Hangeul – The Story of a King Who Had a Vision for his People

All views and information presented herein are my own and do not represent the views of the Fulbright Program or the U.S. Department of State.

The most valuable reason for being here is to learn about and from the Korean people.

What brings you to Korea? Time and again educators, businessmen, researchers, and people simply wondering what I am doing here ask me this question

This is my answer:

I want to gain insight into your history and culture. I want to try to see reality through your eyes to have a better understanding of your values and ways of living.

 One way to gain that intercultural understanding is by visiting museums. Although these places are “static” to many, for me they are a place where I can glean at a nation’s history. Artifacts, photographs and the buildings where they are housed give me a sense of the importance a nation bestows to not only its past, but also its present and future.

So this week, I visited a museum I had been waiting to explore with great anticipation:

The National Hangeul Museum

My first reaction as I was walking along the beautifully landscaped entrance to the building was of pure pleasure. Stone pillars, different trees and shrubs, a stream running along one side of the path where a gazebo sits inviting us to rest and reflect, all leading us to a modern structure whose purpose is to teach Koreans and the rest of the world about the creation and importance of their alphabet, Hangeul.

Learning about their alphabet was a group of Kindergartners and their teachers!

What is Hangeul? What lies behind the fairytale of a king and his alphabet?

Once upon a time, more than six hundred years ago, there was a King who lived with his people in the Kingdom of Joseon, later known as Korea. His name was King Sejon.

The king was troubled because his people could communicate with each other but they could not read or write. In those times, people spoke Korean but writing was something only the noblemen and priests could do because the language that was used for writing was Chinese. China was a very powerful country that had influenced many nations around it. The use of the Chinese alphabet was one of those influences. The Chinese alphabet was extremely difficult to learn to read and write.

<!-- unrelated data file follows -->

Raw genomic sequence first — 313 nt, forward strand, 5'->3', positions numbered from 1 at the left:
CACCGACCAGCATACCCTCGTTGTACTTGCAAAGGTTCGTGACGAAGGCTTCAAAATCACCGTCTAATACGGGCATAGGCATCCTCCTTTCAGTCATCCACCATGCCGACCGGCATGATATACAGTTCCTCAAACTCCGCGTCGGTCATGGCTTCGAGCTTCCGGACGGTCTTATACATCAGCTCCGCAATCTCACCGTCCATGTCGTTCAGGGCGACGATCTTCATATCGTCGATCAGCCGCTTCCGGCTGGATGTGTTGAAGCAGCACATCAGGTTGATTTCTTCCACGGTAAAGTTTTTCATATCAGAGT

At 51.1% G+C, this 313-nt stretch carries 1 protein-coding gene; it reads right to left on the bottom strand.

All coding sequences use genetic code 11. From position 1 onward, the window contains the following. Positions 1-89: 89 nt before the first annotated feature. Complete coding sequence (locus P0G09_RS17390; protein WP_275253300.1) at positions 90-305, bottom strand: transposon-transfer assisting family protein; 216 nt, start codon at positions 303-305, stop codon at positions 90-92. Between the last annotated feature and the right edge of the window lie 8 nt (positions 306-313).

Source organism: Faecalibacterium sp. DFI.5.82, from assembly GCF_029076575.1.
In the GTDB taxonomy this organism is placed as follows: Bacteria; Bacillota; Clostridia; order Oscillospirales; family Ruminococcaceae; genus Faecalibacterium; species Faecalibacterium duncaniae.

So King Sejong thought and thought of how he could help his people. He had a brilliant idea – to create an alphabet that would be easy enough for all of his people to learn so they could read and write.

And that is the story of how Hunminjeongeum, now known as Hangeul, was created.

The Hangeul alphabet has twenty eight letters, including five basic consonants and three basic vowels! One beautiful thing I learned about the vowels is that they reflect the idea of the sky, earth and man. They are connected by a way of thinking or philosophy of nature. They relate to the balance between sky (positive force or yang), earth (negative force or yin) and human or man (neutral force).

The king and his team added strokes or combined the basic letters together to make different characters.

King Sejong had a vision for his people, to record and preserve their culture through their language – quite a democratic way of thinking for a King in 1443!

Once the people in King Sejong’s kingdom had an alphabet to read and write with, their lives changed forever… and at times, they lived happily ever after.

At times they did not. In 1910, over 100 years ago the Japanese colonized their land. One of the things the Korean people could not do was to use their language. They had to learn to speak and write in Japanese.

However, there were many was in which people kept Hangeul alive. After Korea became independent from Japan in 1945, Hangeul was used again. Now it is a very big part of being Korean, of the Korean identity.

This is how the story begins:

“나랏말ᄊᆞ미 中國에 달아…… “because the speech of this country is different from that of China…”